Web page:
A simple blood test may finally provide answers for the millions struggling with long-COVID symptoms.
New research published in Nature reveals distinct biomarkers in patients with the complex condition, allowing a machine learning algorithm to diagnose it correctly nearly every time.
“This is the first paper of many findings where we’re seeing clear abnormalities between a healthy control population and folks with long COVID,” the study’s principal investigator, David Putrino, who holds a doctorate in neuroscience and is a professor of rehabilitation and human performance at the Icahn School of Medicine at Mount Sinai in New York, told The Epoch Times.
How Does AI Spot Long COVID in Blood Samples?
The findings offer hope of objective confirmation to long-COVID sufferers, who represent about 6 percent of the U.S. population, according to the U.S. Centers for Disease Control and Prevention (CDC). Many have faced doubts that their persistent fatigue, brain fog, and pain after COVID-19 infection are real.
Mr. Putrino and his team analyzed around 270 patients from three locations—The Mount Sinai Hospital, Mount Sinai Union Square, and Yale School of Medicine—between January 2021 and June 2022.
They divided participants into three groups: those with no prior COVID infection, those who fully recovered, and those with long-COVID symptoms for at least four months after infection.
Researchers had all patients complete questionnaires about symptoms, medical history, and health-related quality of life and give blood samples to identify biomarker differences.
A machine learning algorithm was applied to determine which biomarkers best identified long COVID. The questionnaire data were then fed to the program.
The algorithm differentiated between those with and without long COVID with 96 percent accuracy, detecting unique features in long-COVID patients’ blood. The biggest differences involved abnormal immune cell activity, reactivated dormant herpes viruses like Epstein-Barr, and reduced cortisol levels.
The findings show promise for objectively identifying the “constellation of immune cells” diagnostic for long COVID, Dr. Thomas Gut, director of the Post-COVID Recovery Center at Northwell Staten Island University Hospital in New York, told The Epoch Times. “Serological markers could be a huge step toward confirming long COVID versus other complications,” he added.
The data also raise questions about COVID’s role in awakening other viruses, Dr. Gut noted. “This data does suggest that there be a link between these viruses.”
Is It Long COVID or Something Else?
A recent analysis in the British Medical Journal by researchers from the UK, Denmark, and the United States found significant flaws in long-COVID scientific literature. Previous studies may have overestimated prevalence due to broad definitions and lack of control groups, potentially feeding public anxiety and misdiagnosis.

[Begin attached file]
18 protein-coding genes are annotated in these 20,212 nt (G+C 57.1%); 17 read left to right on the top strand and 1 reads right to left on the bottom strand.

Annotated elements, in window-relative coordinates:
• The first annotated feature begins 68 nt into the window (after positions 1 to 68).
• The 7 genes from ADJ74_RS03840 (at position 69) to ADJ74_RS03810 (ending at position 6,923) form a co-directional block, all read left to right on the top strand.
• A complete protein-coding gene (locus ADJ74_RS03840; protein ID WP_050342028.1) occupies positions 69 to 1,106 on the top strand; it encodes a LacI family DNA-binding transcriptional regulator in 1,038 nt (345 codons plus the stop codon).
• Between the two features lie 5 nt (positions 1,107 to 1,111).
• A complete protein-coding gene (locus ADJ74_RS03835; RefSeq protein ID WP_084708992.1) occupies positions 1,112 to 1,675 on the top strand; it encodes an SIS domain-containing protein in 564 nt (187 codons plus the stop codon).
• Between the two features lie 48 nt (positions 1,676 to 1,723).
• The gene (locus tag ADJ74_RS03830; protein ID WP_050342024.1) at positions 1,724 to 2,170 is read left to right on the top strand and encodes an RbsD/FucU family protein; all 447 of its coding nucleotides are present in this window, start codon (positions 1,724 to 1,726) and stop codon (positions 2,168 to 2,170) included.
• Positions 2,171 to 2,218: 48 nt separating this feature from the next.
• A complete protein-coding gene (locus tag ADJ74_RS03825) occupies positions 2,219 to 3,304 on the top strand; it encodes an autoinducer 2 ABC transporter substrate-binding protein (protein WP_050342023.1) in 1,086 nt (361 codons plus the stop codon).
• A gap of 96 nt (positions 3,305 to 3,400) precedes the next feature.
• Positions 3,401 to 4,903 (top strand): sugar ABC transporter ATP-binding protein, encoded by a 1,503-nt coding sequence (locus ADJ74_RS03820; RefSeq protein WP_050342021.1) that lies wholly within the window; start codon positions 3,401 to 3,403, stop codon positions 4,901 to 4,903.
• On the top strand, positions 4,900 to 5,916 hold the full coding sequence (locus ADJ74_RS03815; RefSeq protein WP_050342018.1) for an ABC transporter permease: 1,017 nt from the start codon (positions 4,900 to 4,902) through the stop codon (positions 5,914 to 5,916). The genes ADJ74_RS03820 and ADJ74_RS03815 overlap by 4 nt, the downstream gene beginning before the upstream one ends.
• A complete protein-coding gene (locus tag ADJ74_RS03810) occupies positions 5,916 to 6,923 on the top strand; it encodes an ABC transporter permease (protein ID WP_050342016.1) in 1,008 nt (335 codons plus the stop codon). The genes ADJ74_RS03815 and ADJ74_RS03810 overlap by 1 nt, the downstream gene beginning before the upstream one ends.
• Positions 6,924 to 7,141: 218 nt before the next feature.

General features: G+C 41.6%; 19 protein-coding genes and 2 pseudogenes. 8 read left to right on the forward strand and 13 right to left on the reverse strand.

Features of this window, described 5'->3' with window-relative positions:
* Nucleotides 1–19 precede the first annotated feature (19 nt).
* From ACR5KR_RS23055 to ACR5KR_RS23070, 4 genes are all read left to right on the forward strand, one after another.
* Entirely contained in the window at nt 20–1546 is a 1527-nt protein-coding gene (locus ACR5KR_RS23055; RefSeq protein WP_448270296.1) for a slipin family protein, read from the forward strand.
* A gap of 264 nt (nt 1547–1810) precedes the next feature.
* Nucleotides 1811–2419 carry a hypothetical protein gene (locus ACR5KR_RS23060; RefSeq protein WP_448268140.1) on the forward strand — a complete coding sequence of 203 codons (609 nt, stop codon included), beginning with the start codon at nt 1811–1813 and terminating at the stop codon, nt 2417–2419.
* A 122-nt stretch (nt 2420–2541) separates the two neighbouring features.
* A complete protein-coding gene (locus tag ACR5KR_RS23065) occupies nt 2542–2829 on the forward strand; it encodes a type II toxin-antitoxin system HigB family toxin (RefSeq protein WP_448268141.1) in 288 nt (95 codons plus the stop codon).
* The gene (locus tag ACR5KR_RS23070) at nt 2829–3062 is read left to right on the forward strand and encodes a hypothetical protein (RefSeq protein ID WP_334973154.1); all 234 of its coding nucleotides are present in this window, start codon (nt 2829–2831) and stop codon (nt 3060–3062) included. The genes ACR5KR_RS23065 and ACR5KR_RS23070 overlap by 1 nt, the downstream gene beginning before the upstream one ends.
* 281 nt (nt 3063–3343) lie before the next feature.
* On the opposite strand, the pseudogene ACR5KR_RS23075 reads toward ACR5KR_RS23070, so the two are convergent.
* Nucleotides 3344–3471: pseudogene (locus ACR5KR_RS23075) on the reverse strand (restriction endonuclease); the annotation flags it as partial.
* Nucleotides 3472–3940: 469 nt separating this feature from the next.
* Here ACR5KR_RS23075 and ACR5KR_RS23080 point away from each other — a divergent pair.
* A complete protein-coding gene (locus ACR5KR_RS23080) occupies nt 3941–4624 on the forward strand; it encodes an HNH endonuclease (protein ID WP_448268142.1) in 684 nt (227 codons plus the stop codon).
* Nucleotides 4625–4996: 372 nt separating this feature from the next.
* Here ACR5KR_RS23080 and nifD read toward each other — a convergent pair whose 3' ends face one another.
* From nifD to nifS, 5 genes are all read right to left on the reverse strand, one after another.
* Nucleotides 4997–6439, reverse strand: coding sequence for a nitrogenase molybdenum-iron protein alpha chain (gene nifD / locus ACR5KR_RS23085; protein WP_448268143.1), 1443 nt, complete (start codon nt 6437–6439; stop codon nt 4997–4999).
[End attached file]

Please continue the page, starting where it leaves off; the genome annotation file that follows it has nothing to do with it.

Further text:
“There is a need for better case definitions and more stringent [long-COVID] criteria,” the authors wrote.
Mr. Putrino’s findings offer clinicians guidance for confirming long COVID.
Rather than a general battery with normal results, doctors will be able to target specific symptoms, according to Mr. Putrino. “We can look at hormonal health. We can run a detailed hormone battery. We can run a detailed immune battery. And we can look for evidence of co-infection,” he said, noting that the study also enables doctors to find the exact problem and treat it with medications.
It’s Not in Your Head: Long COVID Is a Real Disease
This new research could offer a way to distinguish long COVID from psychological distress caused by COVID-19 itself. Mr. Putrino emphasized the key takeaway is that long COVID is not a functional disorder without physical signs.
“We’re not looking at a psychosomatic condition,” he said. “We’re seeing very, very clear evidence that this is an infection-associated complex chronic illness, and this study proves it.”
A study published in February in the Journal of Psychosomatic Research finds “substantial” evidence suggesting a role for psychological mechanisms in long COVID. The researchers pointed out that it’s well-established that psychological distress isn’t only a symptom but also a risk factor of long COVID, noting that higher levels of personal resilience were associated with lower severity of the condition.
What Comes Next?
The eventual design of a blood test for diagnosing long COVID will most likely necessitate the use of machine learning software and further research, Mr. Putrino said.
The test wouldn’t offer a straightforward yes or no answer due to the diverse symptoms experienced by different patients, he noted. Instead, the test would involve analyzing various factors and symptoms, creating a nuanced approach to accurately identify long-COVID cases based on the amalgamation of these findings.